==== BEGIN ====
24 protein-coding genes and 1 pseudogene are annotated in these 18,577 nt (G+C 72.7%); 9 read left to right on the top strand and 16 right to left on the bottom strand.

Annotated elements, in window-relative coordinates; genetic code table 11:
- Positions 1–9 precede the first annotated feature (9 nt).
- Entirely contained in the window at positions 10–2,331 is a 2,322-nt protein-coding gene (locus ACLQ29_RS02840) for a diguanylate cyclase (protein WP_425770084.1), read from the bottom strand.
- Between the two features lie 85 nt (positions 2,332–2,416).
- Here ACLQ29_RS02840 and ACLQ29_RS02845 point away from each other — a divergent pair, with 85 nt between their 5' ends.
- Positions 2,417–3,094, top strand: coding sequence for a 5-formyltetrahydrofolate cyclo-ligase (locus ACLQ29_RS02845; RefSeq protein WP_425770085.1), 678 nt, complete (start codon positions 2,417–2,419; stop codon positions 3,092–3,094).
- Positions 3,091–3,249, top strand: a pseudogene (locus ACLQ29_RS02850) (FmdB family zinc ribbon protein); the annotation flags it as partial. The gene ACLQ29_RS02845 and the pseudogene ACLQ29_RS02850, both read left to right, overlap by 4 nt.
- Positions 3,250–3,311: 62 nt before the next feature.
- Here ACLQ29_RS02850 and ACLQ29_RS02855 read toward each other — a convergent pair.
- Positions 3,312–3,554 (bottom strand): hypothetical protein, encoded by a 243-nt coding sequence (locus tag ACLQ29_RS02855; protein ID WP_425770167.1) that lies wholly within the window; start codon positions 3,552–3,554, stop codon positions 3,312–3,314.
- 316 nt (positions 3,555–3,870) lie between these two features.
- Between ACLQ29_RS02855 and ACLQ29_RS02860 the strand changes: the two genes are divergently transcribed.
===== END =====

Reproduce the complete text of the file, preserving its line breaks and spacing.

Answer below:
24 protein-coding genes and 1 pseudogene are annotated in these 18,577 nt (G+C 72.7%); 9 read left to right on the top strand and 16 right to left on the bottom strand.

Annotated elements, in window-relative coordinates; genetic code table 11:
- Positions 1–9 precede the first annotated feature (9 nt).
- Entirely contained in the window at positions 10–2,331 is a 2,322-nt protein-coding gene (locus ACLQ29_RS02840) for a diguanylate cyclase (protein WP_425770084.1), read from the bottom strand.
- Between the two features lie 85 nt (positions 2,332–2,416).
- Here ACLQ29_RS02840 and ACLQ29_RS02845 point away from each other — a divergent pair, with 85 nt between their 5' ends.
- Positions 2,417–3,094, top strand: coding sequence for a 5-formyltetrahydrofolate cyclo-ligase (locus ACLQ29_RS02845; RefSeq protein WP_425770085.1), 678 nt, complete (start codon positions 2,417–2,419; stop codon positions 3,092–3,094).
- Positions 3,091–3,249, top strand: a pseudogene (locus ACLQ29_RS02850) (FmdB family zinc ribbon protein); the annotation flags it as partial. The gene ACLQ29_RS02845 and the pseudogene ACLQ29_RS02850, both read left to right, overlap by 4 nt.
- Positions 3,250–3,311: 62 nt before the next feature.
- Here ACLQ29_RS02850 and ACLQ29_RS02855 read toward each other — a convergent pair.
- Positions 3,312–3,554 (bottom strand): hypothetical protein, encoded by a 243-nt coding sequence (locus tag ACLQ29_RS02855; protein ID WP_425770167.1) that lies wholly within the window; start codon positions 3,552–3,554, stop codon positions 3,312–3,314.
- 316 nt (positions 3,555–3,870) lie between these two features.
- Between ACLQ29_RS02855 and ACLQ29_RS02860 the strand changes: the two genes are divergently transcribed.